In this Book

Patrons of Paleontology
summary

In the 19th and early 20th centuries, North American and European governments generously funded the discoveries of such famous paleontologists and geologists as Henry de la Beche, William Buckland, Richard Owen, Thomas Hawkins, Edward Drinker Cope, O. C. Marsh, and Charles W. Gilmore. In Patrons of Paleontology, Jane Davidson explores the motivation behind this rush to fund exploration, arguing that eagerness to discover strategic resources like coal deposits was further fueled by patrons who had a genuine passion for paleontology and the fascinating creatures that were being unearthed. These early decades of government support shaped the way the discipline grew, creating practices and enabling discoveries that continue to affect paleontology today.

Table of Contents

  1. Cover
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  1. Title Page, Frontispiece, Copyright, Dedication
  2. pp. i-x
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  1. Contents
  2. pp. xi-xii
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  1. Introduction
  2. pp. xiii-xxiv
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  1. 1. The Beginnings of Government Support for Paleontology
  2. pp. 1-27
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  1. 2. Eighteenth-Century and Early Nineteenth-Century Paleontologists and Patrons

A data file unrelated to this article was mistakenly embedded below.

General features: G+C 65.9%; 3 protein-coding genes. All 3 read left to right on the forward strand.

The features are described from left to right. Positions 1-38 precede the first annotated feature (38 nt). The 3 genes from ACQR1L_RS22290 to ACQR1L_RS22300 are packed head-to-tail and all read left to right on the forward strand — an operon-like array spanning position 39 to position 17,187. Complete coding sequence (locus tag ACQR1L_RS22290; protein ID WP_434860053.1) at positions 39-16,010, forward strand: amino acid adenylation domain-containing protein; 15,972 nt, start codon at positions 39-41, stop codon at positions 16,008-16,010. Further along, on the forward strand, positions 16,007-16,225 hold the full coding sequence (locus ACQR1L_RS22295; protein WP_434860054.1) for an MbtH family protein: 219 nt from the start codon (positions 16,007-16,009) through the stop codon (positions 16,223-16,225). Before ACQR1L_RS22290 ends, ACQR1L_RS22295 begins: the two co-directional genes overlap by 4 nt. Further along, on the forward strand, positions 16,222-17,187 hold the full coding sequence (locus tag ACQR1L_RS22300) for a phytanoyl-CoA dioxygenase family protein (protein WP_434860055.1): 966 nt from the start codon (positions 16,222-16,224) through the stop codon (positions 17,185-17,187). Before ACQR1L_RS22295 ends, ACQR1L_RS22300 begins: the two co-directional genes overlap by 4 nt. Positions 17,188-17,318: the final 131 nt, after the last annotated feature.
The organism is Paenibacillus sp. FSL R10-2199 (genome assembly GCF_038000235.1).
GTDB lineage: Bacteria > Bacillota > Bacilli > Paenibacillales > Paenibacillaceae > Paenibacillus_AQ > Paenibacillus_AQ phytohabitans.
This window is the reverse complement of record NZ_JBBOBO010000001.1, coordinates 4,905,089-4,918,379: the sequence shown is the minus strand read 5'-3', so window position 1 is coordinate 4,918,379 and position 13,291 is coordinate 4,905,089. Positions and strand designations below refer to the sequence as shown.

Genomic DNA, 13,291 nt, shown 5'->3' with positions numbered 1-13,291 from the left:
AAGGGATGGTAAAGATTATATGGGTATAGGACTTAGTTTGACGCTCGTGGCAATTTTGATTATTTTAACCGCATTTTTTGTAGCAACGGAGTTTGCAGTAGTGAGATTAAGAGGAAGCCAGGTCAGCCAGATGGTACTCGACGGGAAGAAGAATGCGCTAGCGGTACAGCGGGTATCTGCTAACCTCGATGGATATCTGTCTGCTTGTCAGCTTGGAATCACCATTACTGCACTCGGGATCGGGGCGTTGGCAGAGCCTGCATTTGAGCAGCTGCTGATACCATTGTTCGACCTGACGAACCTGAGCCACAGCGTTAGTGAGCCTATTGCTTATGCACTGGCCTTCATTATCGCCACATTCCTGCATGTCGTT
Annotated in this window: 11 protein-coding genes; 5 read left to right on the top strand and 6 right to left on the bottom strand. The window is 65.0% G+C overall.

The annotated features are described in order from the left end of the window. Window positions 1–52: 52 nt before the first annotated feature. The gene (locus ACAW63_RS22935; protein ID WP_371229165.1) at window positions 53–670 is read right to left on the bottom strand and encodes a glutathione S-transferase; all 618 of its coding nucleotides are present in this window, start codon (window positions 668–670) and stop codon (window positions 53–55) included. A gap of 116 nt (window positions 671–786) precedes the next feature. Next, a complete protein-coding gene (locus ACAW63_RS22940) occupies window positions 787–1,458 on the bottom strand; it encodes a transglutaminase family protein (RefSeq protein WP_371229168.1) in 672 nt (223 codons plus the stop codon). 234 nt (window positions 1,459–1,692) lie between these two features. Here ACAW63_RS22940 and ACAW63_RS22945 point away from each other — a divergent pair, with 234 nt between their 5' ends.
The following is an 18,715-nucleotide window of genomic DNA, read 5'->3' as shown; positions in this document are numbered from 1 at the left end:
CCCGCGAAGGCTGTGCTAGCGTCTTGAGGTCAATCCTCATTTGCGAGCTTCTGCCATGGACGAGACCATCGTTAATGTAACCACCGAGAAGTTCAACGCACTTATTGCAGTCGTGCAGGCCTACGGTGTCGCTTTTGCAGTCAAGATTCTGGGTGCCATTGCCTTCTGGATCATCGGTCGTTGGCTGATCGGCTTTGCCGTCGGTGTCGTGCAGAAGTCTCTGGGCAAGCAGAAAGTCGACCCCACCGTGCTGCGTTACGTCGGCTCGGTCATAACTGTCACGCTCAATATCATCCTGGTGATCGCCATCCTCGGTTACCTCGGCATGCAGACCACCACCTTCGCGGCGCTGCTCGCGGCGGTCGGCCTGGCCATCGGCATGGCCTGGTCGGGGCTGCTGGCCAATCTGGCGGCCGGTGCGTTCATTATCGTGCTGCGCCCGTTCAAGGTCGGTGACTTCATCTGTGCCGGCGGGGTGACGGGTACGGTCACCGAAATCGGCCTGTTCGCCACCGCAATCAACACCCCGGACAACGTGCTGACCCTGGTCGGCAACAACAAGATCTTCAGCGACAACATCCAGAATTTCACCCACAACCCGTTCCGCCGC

2. pp. 28-49
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  1. 3. Developments in Government Support for Paleontology in the United States between 1830 and about 1880
  2. pp. 50-109
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  1. 4. Paleontology in Mid-Nineteenth-Century Surveys Outside the United States
  2. pp. 110-124
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  1. 5. Government Support for Paleontology in the Late Nineteenth Century and the Turn of the Twentieth Century: 1880 to about 1940
  2. pp. 125-157
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  1. Conclusion: The Chain of Paleontology
  2. pp. 158-172
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  1. Appendix: Glossary of Prominent Patrons and Paleontologists
  2. pp. 173-198
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  1. Annotated Bibliography of Primary Sources
  2. pp. 199-218
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  1. Bibliography of Secondary Sources
  2. pp. 219-228
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  1. Index
  2. pp. 229-234
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